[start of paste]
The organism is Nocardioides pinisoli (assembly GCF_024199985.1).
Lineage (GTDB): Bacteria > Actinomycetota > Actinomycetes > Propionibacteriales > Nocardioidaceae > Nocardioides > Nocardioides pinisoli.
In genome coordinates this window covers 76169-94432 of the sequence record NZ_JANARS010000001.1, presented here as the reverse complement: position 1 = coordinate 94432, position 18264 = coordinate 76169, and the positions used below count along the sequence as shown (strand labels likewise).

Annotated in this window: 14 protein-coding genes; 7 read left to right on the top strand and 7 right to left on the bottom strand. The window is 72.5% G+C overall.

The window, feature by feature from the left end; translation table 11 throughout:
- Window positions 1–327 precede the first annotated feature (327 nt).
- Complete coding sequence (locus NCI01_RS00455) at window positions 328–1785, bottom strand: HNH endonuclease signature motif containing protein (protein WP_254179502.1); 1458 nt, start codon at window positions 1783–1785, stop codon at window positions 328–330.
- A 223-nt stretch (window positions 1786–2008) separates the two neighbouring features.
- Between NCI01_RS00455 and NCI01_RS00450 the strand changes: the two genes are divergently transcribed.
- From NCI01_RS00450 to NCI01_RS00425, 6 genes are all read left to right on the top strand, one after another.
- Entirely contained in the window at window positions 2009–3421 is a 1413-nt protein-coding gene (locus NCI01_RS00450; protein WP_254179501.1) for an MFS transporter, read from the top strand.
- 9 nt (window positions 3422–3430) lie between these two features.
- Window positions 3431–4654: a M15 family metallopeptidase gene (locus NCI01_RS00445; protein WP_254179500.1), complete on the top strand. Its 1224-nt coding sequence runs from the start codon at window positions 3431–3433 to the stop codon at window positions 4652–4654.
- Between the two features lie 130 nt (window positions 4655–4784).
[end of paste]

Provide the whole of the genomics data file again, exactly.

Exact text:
The organism is Nocardioides pinisoli (assembly GCF_024199985.1).
Lineage (GTDB): Bacteria > Actinomycetota > Actinomycetes > Propionibacteriales > Nocardioidaceae > Nocardioides > Nocardioides pinisoli.
In genome coordinates this window covers 76169-94432 of the sequence record NZ_JANARS010000001.1, presented here as the reverse complement: position 1 = coordinate 94432, position 18264 = coordinate 76169, and the positions used below count along the sequence as shown (strand labels likewise).

Annotated in this window: 14 protein-coding genes; 7 read left to right on the top strand and 7 right to left on the bottom strand. The window is 72.5% G+C overall.

The window, feature by feature from the left end; translation table 11 throughout:
- Window positions 1–327 precede the first annotated feature (327 nt).
- Complete coding sequence (locus NCI01_RS00455) at window positions 328–1785, bottom strand: HNH endonuclease signature motif containing protein (protein WP_254179502.1); 1458 nt, start codon at window positions 1783–1785, stop codon at window positions 328–330.
- A 223-nt stretch (window positions 1786–2008) separates the two neighbouring features.
- Between NCI01_RS00455 and NCI01_RS00450 the strand changes: the two genes are divergently transcribed.
- From NCI01_RS00450 to NCI01_RS00425, 6 genes are all read left to right on the top strand, one after another.
- Entirely contained in the window at window positions 2009–3421 is a 1413-nt protein-coding gene (locus NCI01_RS00450; protein WP_254179501.1) for an MFS transporter, read from the top strand.
- 9 nt (window positions 3422–3430) lie between these two features.
- Window positions 3431–4654: a M15 family metallopeptidase gene (locus NCI01_RS00445; protein WP_254179500.1), complete on the top strand. Its 1224-nt coding sequence runs from the start codon at window positions 3431–3433 to the stop codon at window positions 4652–4654.
- Between the two features lie 130 nt (window positions 4655–4784).